My Lords, it is a great privilege to be closing this debate following Her Majesty’s gracious Speech, which set out the programme of legislation put forward by this Government. I welcome the noble Lord, Lord Collins, who is restored to full health and with a new beard. He is back enjoying his place on the Front Bench again and we are pleased to see him. He has lost none of his customary wit and influence on the legislation.
The Speech sets out a legislative agenda that seeks to protect our people, promote our prosperity and project our influence on the world stage. I am particularly grateful to noble Lords for their considered and thoughtful contributions made over the course of two days of debate. I will do my utmost to respond to as many points as possible, but I apologise in advance if I do not have time to get through everybody’s contributions.
I will commence, as so many others did, with Brexit and my own department—as expected, it was covered by many noble Lords, including the noble Lords, Lord Desai, Lord Wrigglesworth and Lord Wigley, my noble friends Lord Ridley and Lord Flight, and my noble and learned friend Lord Mackay. The Government’s priority has always been, and remains, to secure the United Kingdom’s departure from the European Union on
The Government have had fruitful and constructive discussions with the European Commission over the last few days. I have been here in the House but I am told that, as I speak, the technical talks are continuing with the Prime Minister’s Brexit Sherpa, David Frost, and the UK negotiating team. Their talks last night were constructive and the teams worked late into the night. They met again this morning and are continuing discussions today. I agree that, as the right reverend Prelate the Bishop of Coventry reminded us, it is important that throughout this process we must work constructively together and seek to nurture our relationships, both in Europe and further afield.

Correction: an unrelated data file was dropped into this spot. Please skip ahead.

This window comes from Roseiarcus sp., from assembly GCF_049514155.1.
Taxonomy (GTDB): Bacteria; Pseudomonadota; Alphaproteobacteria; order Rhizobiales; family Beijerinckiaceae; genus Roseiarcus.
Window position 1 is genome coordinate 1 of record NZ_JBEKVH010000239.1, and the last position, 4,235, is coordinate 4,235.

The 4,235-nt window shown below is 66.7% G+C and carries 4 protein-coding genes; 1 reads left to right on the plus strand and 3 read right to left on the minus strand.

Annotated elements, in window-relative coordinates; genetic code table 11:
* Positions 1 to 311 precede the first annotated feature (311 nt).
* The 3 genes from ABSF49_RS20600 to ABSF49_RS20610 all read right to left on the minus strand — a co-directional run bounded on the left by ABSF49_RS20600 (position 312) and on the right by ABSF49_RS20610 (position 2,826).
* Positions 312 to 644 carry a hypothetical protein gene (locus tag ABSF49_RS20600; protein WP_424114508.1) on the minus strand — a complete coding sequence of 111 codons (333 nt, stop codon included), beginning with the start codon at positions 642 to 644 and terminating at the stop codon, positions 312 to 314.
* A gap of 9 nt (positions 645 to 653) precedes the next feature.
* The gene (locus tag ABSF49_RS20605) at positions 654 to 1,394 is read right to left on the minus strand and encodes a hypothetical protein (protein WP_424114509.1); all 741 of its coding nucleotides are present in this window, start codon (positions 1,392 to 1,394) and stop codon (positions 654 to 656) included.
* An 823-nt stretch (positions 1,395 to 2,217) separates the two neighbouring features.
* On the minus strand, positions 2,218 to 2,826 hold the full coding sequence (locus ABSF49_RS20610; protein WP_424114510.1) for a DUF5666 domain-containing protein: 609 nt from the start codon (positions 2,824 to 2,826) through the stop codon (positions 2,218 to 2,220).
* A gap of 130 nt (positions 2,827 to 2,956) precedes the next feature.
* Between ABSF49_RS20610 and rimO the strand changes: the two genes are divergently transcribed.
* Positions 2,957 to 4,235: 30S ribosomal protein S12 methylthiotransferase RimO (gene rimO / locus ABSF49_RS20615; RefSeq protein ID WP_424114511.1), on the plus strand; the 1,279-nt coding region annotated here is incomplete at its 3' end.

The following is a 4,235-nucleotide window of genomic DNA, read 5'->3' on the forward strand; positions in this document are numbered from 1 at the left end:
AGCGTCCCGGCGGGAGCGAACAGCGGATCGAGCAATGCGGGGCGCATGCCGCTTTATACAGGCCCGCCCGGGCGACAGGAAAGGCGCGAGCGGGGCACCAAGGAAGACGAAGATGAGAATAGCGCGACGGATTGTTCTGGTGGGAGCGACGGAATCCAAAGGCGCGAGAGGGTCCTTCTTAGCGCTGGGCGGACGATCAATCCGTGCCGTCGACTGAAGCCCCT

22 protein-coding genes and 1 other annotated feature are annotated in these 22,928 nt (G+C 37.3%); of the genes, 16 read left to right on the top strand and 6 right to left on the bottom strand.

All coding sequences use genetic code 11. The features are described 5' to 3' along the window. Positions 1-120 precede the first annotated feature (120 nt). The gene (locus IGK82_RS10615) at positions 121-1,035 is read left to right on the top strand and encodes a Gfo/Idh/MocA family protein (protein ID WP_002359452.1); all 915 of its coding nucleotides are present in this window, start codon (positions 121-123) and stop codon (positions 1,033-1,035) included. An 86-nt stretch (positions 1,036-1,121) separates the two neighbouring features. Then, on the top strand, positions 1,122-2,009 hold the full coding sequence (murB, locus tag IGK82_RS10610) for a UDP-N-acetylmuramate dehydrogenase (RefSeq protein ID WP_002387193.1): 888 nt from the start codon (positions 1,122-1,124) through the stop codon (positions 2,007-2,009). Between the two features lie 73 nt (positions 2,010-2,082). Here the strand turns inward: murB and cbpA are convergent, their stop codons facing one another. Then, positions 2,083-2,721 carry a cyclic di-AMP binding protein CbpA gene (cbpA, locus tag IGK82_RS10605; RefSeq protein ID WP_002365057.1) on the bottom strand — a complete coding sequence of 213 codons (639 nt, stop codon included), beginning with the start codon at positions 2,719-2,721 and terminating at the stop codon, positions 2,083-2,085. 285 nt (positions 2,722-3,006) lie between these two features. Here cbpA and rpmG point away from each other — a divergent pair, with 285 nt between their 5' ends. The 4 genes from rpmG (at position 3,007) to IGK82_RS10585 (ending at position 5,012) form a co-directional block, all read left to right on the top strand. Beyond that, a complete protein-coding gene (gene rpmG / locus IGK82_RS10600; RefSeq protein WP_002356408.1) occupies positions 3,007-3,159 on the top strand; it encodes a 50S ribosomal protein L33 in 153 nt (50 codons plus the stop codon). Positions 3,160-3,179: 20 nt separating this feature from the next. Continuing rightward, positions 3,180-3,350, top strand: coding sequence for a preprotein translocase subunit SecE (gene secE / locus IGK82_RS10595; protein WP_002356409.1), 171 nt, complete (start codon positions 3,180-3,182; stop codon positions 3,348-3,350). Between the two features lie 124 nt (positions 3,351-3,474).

I will address the points made on EU meetings by the noble Lord, Lord Hannay, and the noble Earls, Lord Kinnoull and Lord Sandwich. As I informed the House last week, it is now the policy of the Government that UK officials and Ministers will attend EU meetings only where the UK has a significant national interest in the outcome of discussions. This will enable officials to better focus their talents on our immediate national priorities—our top priority being work on preparations for Brexit. This decision is not intended in any way to frustrate the functioning of the EU. The UK’s vote is delegated in a way that does not obstruct the ongoing business of the remaining 27 EU members. I look forward to meeting the noble Earl, Lord Kinnoull—I think we have a date in the diary for next week—and no doubt he will want to discuss the matter further.
The noble Baroness, Lady Quin, asked about the implementation period. We are still awaiting the final agreement but I remind her that the existing withdrawal agreement sets December 2020 as the end of the implementation period, and for good reason: it is the end of the EU’s existing multiannual financial framework. There is an option in there to extend. I am not aware that that will change, but let us wait and see what the final agreement says.